Common

Be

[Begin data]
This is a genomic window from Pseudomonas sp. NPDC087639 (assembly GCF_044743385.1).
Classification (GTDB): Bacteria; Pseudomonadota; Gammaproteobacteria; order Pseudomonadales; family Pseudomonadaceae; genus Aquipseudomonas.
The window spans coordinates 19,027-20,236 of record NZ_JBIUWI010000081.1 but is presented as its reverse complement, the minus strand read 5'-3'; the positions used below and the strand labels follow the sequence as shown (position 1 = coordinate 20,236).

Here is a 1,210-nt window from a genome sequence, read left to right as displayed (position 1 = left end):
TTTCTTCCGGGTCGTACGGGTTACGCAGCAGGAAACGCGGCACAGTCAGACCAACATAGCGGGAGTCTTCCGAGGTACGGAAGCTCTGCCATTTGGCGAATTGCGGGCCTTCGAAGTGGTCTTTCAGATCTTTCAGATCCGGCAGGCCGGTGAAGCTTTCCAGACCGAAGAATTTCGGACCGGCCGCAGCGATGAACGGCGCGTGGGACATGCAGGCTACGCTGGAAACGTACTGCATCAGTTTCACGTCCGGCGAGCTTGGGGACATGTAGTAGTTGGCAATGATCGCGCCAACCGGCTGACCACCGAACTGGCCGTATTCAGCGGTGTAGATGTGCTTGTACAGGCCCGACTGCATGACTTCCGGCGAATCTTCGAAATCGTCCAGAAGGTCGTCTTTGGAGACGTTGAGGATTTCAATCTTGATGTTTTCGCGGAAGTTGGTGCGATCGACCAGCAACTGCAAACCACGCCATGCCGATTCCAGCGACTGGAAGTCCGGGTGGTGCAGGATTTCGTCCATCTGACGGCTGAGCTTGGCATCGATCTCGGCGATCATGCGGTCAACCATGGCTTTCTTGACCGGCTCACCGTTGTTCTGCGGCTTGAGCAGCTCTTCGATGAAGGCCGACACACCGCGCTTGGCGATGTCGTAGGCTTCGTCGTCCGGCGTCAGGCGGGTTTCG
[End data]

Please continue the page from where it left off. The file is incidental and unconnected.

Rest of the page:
Kanye West’s stamp of approval is all over Be, which he produced in addition to making several cameo appearances. That’s not necessarily a bad thing — it certainly makes Chi-town’s urban poet laureate’s sometimes abstract leanings noticeably more accessible. Now an elder statesman of rap music (with a résumé stretching back to the now-fabled mid-’90s), Common seems more focused than ever, still forcing listeners to hang on every word, but with a cocky, slightly radical defiance that effectively contrasts his “conscious” persona. The game need a makeover/My man retired/I’m-a take over, he boasts on “Chi-City,” but Be is much deeper than simple Jay-Z comparisons. Its jewel, “The Corner,” effortlessly weaves the Last Poets’ sociopolitical musings on urban life between modern updates from Com and Kanye, creating a continuum of dialogue that not only transcends time and space, but bridges the gap between the Black Power and Hip-Hop generations.

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